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Noia 64 apps karm.png This user has not been blocked for 4 years, 3 months and 12 days.
Noia 64 apps karm.png This user has been on Wikipedia for 16 years, 1 month and 23 days.


About meEdit

I wrote this book a long time ago. I joined Wikipedia in 2003. There is a list of my articles below. The articles in bold are those to which I was the main contributor, and whose subject is important or notable (e.g. History of logic, which had not been covered properly until 2008). My main area of expertise is in Anglo-American analytic philosophy (I graduated from a well-known British university in the 1970's, did my PhD there, and taught there until the late 1980's. I have work in a number of excellent journals, and continue to work and publish, although I no longer teach). I also have an interest in medieval philosophy, and set theory and mathematics. My contributions to the project mostly reflect these specialisms.

For the entire time I have edited at Wikipedia I have been concerned about the way that experts are treated on the project (often with disdain, often with complete misunderstanding of the principles underlying true expert editing). I was a founder member of the Expert retention project.


Emily Gould on photographersEdit

I know Wikipedia basically has to use some stock photo that some random person took of you because they can’t use anything that anyone wants to claim the rights to. They can’t use for example my author photo or any photo of me that has ever been in a magazine or a newspaper. They can’t use a photo that was taken by a photographer. That’s why everyone’s Wikipedia photo is so terrible. [1]

(My emphasis)



Other accountsEdit



Mathematics, logic and set theoryEdit

Philosophy and LogicEdit

Medieval philosophy and logicEdit



Gospel musicEdit



Why actual Philosophers don't write in WikipediaEdit

Philosophy I'm a philosopher; why don't I edit the article on my subject? Because it's hopeless. I've tried at various times, and each time have given up in depressed disgust. Philosophy seems to attract aggressive zealots who know a little (often a very little), who lack understanding of key concepts, terms, etc., and who attempt to take over the article (and its Talk page) with rambling, ground-shifting, often barely comprehensible rants against those who disagree with them. Life's too short. I just tell my students and anyone else I know not to read the Wikipedia article except for a laugh. It's one of those areas where the ochlocratic nature of Wikipedia really comes a cropper.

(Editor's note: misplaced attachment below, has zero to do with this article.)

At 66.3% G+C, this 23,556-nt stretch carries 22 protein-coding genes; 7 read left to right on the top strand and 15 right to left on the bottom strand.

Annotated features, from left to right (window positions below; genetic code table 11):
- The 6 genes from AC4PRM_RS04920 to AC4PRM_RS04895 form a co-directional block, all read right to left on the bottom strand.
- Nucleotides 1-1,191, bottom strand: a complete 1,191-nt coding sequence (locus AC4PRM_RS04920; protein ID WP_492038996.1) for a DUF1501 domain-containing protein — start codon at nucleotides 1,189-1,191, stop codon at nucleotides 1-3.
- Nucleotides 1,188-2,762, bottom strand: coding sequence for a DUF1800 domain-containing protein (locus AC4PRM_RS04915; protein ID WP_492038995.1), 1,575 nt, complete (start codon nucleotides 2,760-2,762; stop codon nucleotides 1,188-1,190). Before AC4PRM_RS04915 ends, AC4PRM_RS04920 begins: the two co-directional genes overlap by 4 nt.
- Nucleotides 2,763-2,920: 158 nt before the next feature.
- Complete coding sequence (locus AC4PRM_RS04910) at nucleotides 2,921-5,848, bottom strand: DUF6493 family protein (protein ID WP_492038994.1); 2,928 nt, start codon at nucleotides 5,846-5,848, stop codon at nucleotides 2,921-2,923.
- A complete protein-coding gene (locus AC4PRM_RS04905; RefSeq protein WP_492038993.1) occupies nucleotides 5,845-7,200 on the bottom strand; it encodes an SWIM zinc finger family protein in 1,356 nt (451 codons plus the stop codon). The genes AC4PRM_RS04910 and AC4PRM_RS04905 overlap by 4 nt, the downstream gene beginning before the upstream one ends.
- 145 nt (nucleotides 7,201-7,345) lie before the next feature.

The Bristol Stool ScaleEdit

Thanks for alerting me. To be honest, and I might as well be, I find [him] ludicrous, self-contradictory, often deeply uncivil (and equally often deeply obscure), baselessly arrogant, and lacking in self-control, self-awareness, and understanding of philosophy. He and a few other editors have taken over Philosophy, which is a laughing stock; it and one or two other similar articles have often been cited in my hearing as evidence that Wikipedia shouldn't be taken seriously or used as a reliable resource. Although I find that depressing, I don't feel that there's anything that anyone can do; editors like [him] are tirelessly logodiarrhoeic (somewhere between types 6 and 7 on the Bristol Stool Chart), and have no sense of or respect for Wikipedia policies or guidelines. Even if I had the time and energy to commit myself full time to improving the article, they would frustrate that attempt. Just look at the article's history as soon as the protection was removed: rocket-powered hysterical editing, with edit-warring thrown in, all with the net result of... the usual mess.